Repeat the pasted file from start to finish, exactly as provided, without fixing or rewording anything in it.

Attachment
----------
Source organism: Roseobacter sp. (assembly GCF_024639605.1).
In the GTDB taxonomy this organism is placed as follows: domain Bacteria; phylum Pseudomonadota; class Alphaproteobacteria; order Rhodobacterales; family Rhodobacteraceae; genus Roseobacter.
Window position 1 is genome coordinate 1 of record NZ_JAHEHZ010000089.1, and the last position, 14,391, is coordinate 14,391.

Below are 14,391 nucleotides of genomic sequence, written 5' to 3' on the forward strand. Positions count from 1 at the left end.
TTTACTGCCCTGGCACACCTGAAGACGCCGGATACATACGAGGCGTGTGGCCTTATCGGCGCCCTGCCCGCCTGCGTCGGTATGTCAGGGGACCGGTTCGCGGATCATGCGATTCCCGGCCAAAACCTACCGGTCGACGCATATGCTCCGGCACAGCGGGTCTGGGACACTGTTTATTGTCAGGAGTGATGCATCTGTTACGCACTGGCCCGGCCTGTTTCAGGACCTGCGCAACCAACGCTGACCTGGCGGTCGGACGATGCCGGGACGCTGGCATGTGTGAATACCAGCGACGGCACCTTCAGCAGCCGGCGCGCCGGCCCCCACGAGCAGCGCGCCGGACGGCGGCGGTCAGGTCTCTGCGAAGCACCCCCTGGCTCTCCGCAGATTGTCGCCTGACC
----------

Source organism: Roseobacter sp. (assembly GCF_024639605.1).
In the GTDB taxonomy this organism is placed as follows: domain Bacteria; phylum Pseudomonadota; class Alphaproteobacteria; order Rhodobacterales; family Rhodobacteraceae; genus Roseobacter.
Window position 1 is genome coordinate 1 of record NZ_JAHEHZ010000089.1, and the last position, 14,391, is coordinate 14,391.

Below are 14,391 nucleotides of genomic sequence, written 5' to 3' on the forward strand. Positions count from 1 at the left end.
TTTACTGCCCTGGCACACCTGAAGACGCCGGATACATACGAGGCGTGTGGCCTTATCGGCGCCCTGCCCGCCTGCGTCGGTATGTCAGGGGACCGGTTCGCGGATCATGCGATTCCCGGCCAAAACCTACCGGTCGACGCATATGCTCCGGCACAGCGGGTCTGGGACACTGTTTATTGTCAGGAGTGATGCATCTGTTACGCACTGGCCCGGCCTGTTTCAGGACCTGCGCAACCAACGCTGACCTGGCGGTCGGACGATGCCGGGACGCTGGCATGTGTGAATACCAGCGACGGCACCTTCAGCAGCCGGCGCGCCGGCCCCCACGAGCAGCGCGCCGGACGGCGGCGGTCAGGTCTCTGCGAAGCACCCCCTGGCTCTCCGCAGATTGTCGCCTGACC